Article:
2. I probably would have gone to the bother of preparing a wild duck if it had fallen in to my clutches, but we had whitebait on the menu so I wasn’t disappointed.

  3. oh , I sure do enjoy your travels . it rather like being there and never knowing whats coming next . wonderful images caught ,
    the rock walls and cliffs in the background yeah I reckon I’m dead lucky having you fellas as my guide .

  4. Can you drive to the lake for kayak access? I fancy exploring it myself but prefer paddling upstream out of lakes. I’ll be staying in Pakawau soon so keen to check it out if not too far and accessible.

    1. Hi Paul.
      From what I remember, the land surrounding the lake is all private, and there is no direct public access. But the trip up the river is fantastic and part of what makes this such a great trip.

      If you have the opportunity, don’t miss this – I’d rate it in the top 10% of paddles we have done.

  5. Thanks John. Would I need to time going up from Sandhills Creek with the tide to ensure getting up? Was it paddle all of the way from the road or will I need kayak wheels? I’ve never been to the Collingwood area before so very keen to check out the Whanganui inlet creeks as well. Been to Abel Tasman but never that far north.

    1. No it’s not tidal as far as I remember, and yes you can launch next to the road without needing wheels.

      I’m assuming you have a normal size single kayak – the creek is quite small and windy and our 6 metre double Sea Bear Packhorse would never make it.

      The water level may fluctuate if it hasn’t rained for ages, but hey, it’s the West Coast so probably no worries.

      The Whanganui inlet creeks definitely need to be timed around the tide – there is a LOT of mud when the water level drops.

  6. Yeah good old Perception Scimitar sea kayak, single kayak. If you go down Te Anau at all, be sure to check the Eglington River out heading downstream from Camp Creek. It’s small rapids in a lot of places. Took my little Sprite down and that was absolutely fantastic.

    Muddy eh? I was hoping it would be similar to Okarito 🙂 I’ll be sure to plan with the tides for the inlet.

    It was awesome to find your blog by the way. Perhaps you’ll be able to offer future paddling insights too.

  7. Thanks for the advice about the Eglington River – we haven’t managed to get that far down south yet, but it is definitely on our bucket list.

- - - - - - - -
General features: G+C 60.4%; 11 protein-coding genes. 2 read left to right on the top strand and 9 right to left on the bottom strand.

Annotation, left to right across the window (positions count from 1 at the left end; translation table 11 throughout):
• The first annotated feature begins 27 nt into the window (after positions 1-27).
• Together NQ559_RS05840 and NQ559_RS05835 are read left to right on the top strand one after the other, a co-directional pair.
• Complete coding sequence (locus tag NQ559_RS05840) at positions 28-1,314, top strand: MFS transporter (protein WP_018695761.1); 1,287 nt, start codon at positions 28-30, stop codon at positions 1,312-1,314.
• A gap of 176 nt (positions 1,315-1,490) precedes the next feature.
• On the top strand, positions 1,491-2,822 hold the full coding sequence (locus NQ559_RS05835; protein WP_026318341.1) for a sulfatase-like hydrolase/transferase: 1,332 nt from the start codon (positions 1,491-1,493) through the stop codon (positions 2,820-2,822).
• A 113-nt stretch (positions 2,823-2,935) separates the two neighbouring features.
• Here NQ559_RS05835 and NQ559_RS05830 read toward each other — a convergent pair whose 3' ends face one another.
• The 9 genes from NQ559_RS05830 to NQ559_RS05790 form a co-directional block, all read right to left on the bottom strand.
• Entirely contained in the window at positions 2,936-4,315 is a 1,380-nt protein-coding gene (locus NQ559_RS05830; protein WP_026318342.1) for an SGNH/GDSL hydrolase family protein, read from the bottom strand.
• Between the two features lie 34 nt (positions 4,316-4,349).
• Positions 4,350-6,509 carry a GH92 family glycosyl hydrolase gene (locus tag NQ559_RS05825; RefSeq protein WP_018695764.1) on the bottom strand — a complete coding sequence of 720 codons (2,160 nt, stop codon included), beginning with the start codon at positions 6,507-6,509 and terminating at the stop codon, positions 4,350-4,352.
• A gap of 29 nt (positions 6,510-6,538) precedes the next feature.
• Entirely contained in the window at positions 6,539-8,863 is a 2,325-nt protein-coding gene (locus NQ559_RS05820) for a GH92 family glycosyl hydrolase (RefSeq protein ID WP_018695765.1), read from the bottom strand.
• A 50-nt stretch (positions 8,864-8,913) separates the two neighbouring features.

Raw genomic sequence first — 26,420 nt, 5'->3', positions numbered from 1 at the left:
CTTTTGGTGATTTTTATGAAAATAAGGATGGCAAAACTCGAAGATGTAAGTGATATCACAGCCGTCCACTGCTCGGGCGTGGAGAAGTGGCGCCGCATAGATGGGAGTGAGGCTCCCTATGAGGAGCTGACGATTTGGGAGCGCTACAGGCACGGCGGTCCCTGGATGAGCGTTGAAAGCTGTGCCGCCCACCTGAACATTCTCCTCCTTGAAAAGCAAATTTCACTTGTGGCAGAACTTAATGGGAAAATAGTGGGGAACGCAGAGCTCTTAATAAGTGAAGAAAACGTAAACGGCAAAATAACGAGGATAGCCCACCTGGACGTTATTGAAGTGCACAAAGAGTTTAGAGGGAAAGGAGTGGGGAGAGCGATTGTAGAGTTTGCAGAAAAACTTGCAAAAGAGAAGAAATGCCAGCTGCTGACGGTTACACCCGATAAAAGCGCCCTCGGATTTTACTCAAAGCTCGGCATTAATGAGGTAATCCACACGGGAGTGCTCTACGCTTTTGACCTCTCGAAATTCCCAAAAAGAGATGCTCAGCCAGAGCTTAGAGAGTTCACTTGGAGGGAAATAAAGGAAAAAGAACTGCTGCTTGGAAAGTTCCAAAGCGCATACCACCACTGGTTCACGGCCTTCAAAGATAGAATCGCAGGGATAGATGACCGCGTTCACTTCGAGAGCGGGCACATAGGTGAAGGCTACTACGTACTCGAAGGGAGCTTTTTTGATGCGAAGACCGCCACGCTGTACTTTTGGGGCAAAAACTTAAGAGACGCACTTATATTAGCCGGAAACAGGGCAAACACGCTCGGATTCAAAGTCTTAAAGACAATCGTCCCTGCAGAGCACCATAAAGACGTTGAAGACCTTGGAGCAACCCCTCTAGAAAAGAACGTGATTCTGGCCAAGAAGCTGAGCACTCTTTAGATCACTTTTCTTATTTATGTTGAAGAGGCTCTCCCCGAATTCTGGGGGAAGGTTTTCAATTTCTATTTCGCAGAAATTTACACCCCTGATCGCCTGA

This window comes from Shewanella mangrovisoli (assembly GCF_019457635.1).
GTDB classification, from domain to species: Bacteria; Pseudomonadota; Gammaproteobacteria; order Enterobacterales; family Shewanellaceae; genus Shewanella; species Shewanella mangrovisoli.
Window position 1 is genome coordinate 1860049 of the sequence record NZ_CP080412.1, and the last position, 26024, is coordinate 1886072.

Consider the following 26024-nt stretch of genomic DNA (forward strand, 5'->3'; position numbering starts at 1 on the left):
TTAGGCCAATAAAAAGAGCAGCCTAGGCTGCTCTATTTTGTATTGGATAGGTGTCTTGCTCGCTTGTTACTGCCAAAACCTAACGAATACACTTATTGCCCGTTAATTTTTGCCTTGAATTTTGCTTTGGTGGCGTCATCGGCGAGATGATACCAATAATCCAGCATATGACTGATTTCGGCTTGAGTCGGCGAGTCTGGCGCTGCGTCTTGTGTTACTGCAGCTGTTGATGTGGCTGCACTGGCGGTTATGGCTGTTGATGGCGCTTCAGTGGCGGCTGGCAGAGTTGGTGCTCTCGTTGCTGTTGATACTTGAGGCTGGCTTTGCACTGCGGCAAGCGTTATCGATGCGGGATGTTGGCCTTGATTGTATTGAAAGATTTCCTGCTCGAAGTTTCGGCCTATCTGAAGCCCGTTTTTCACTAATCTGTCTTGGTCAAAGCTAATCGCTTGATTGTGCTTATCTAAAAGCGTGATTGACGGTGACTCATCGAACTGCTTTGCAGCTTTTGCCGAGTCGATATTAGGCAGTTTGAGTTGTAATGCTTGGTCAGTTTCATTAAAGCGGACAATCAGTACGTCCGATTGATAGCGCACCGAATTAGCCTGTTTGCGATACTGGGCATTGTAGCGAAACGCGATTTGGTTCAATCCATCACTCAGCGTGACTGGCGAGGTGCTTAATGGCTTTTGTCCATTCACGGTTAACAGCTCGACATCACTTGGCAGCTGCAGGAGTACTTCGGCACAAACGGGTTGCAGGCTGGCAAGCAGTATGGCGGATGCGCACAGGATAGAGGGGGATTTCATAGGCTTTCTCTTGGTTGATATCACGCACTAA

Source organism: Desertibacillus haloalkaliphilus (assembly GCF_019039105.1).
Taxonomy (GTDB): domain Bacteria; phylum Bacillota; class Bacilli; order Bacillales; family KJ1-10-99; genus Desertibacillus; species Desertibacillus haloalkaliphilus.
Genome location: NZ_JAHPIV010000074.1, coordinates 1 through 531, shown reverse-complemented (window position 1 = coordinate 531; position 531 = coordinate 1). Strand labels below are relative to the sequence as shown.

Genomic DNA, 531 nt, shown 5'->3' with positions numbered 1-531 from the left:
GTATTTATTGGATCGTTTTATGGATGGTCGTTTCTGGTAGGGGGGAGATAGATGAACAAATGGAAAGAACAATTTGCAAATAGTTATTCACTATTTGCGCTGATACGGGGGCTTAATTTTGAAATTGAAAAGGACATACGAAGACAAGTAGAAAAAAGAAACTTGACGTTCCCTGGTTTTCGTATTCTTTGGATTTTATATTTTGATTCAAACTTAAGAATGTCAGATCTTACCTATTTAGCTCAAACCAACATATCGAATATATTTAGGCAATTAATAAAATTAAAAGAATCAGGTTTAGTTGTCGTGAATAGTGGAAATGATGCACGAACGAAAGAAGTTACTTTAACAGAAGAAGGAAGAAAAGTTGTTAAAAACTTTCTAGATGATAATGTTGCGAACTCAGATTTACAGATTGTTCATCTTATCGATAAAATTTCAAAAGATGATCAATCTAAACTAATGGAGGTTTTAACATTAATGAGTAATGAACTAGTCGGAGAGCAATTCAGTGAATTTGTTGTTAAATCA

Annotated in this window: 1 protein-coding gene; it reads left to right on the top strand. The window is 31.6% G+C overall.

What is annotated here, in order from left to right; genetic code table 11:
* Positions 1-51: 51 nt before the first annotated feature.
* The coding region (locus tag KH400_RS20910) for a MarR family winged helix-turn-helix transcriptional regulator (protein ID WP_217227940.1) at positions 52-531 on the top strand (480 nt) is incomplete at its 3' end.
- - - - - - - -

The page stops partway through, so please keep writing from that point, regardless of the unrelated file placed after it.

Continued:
All our kayak trips can be found archived here:

    We are in the UK at the moment, so our next trip will be on the Norfolk Broads.

  8. Hi John. I think I arrived 2 hours too early before full tide. Banks were about 3 feet high and it was muddy. I managed to stand on a log and get into my kayak.. Paddled perhaps 50m up the creek and came to some rapids. I got out, walked up the creak to where it forked but there wasn’t enough water to float the kayak. Real bummed out I was defeated on this one. It was 3 degrees and being on my own I gave up. I left the kayak by the creek and walked back down the private farm road to the car to get my kayak wheels. I honestly don’t think I’d have been able to climb out where I put in. Decided to stick with Collingwood creeks and Aorere river for the remainder of my trip.

  9. I’m sorry to hear you didn’t make it. I would have expected there to be more water in the creek at this time of year than in summer. I still don’t think the tide is a factor, but I could be wrong.

    But now I read your experience, I’m pretty sure I remember us running aground on a sand bank on what looked like the main creek, then going back and finding a tiny entrance in the flax that looked not much bigger than a drain. We quite often get out and tow in situations like this (easier on a hot summer’s day!) Our kayaks are composite/plastic so we don’t worry about dragging them over rough stuff.

    Have you looked closely at the satellite image on Google Maps?